Eight Ways to Think about Strategic Alliances
As the closing of AJCongress (even if it turns out to be temporary) last week shows us, shrinking budgets have caused many organizations to intensify efforts toward something that has been going on for a while: forming strategic alliances.
While alliances can be helpful, Cass Wheeler, former president and CEO of the American Heart Association, urges that two critical steps be taken before an alliance begins.
- First, develop a value proposition to guide the partnership strategy. This is a simple statement that defines what you bring to the table and what your organization wants to receive.
- Next, think through very carefully the kinds of things you would and would not do in these kinds of relationships and that might vary depending on the type of organization. This kind of thinking should lead to strategies and protocols that will guide negotiations.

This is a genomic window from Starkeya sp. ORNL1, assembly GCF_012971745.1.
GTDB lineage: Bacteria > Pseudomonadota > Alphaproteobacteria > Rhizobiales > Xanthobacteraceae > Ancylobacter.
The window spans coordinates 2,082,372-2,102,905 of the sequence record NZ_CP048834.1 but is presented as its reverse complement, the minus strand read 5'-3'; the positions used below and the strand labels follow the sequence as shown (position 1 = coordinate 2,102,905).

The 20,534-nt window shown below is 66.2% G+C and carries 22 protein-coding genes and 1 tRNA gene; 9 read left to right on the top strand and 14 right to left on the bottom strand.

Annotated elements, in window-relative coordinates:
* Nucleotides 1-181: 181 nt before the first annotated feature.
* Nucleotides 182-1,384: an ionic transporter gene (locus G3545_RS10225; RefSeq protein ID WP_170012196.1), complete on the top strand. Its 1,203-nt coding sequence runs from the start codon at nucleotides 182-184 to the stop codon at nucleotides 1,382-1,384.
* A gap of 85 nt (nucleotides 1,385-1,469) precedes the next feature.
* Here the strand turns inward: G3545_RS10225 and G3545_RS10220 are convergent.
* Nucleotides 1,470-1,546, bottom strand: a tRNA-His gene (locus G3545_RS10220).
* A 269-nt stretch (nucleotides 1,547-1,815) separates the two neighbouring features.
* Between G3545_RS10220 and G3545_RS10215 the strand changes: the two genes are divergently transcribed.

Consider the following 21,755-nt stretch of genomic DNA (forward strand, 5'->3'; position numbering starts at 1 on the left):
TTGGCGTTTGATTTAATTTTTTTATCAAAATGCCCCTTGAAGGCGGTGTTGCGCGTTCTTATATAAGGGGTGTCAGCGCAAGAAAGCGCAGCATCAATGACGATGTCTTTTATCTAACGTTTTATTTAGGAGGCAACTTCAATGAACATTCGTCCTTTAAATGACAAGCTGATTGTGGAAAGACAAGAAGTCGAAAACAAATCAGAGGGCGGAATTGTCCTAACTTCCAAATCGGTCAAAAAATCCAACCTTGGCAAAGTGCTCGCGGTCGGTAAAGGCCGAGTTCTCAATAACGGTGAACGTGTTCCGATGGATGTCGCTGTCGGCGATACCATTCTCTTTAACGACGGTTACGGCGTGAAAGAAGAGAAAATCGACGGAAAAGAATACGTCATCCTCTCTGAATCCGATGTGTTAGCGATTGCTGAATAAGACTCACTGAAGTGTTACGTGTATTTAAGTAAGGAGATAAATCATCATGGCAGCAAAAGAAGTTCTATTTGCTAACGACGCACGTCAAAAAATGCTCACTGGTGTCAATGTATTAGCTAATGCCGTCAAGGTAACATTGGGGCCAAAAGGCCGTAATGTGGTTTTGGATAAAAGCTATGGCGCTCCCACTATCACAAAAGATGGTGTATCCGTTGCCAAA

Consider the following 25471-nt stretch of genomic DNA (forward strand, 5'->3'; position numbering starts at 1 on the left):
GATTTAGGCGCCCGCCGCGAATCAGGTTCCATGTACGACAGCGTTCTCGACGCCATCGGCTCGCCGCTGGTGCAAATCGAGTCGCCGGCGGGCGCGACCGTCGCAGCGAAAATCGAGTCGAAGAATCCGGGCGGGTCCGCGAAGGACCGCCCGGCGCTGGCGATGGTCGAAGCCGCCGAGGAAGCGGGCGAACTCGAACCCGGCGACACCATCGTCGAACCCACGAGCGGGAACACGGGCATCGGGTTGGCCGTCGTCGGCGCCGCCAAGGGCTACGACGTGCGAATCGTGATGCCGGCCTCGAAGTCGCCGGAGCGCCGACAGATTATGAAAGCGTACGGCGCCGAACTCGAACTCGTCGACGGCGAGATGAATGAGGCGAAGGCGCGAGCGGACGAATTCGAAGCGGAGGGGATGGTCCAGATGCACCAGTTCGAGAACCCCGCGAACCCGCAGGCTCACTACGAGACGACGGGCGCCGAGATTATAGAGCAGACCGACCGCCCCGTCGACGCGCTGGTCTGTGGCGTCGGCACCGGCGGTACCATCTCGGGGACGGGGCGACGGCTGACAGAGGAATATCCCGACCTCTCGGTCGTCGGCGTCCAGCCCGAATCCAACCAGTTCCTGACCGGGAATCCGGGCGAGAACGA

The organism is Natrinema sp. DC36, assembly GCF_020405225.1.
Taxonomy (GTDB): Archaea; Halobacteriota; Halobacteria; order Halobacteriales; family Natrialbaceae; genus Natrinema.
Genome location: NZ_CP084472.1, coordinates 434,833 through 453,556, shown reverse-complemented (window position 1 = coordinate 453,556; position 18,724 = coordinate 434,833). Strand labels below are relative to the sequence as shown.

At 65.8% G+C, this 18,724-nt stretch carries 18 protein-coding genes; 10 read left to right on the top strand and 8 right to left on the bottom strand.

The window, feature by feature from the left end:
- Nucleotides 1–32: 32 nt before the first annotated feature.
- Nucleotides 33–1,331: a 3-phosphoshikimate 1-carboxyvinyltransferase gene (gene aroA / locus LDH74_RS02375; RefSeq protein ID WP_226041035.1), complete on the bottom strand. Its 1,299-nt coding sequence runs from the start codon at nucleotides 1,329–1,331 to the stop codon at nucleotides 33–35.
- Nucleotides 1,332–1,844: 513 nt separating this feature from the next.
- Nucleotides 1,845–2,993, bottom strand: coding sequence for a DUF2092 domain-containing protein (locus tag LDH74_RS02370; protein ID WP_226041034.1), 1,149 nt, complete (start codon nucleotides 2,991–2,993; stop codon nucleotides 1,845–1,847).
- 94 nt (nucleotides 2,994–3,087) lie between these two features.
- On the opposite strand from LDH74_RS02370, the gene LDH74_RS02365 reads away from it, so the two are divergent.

Once those steps have been taken, Wheeler suggests that anyone contemplating an alliance consider the following:
- What is the reputation of the other organization?
- Will a relationship with this organization make sense to the public?
- Does a joint initiative fit within your strategic priorities? Does it extend your reach?
- Does there seem to be a cultural fit as well?
- What are the projected direct and indirect costs?
- Will both parties bring synergy to the relationship?
- Is the relationship exclusive and, if so, is it worth it?
- Is the process for joint decision-making acceptable and workable?
adapted from an article in The NonProfit Times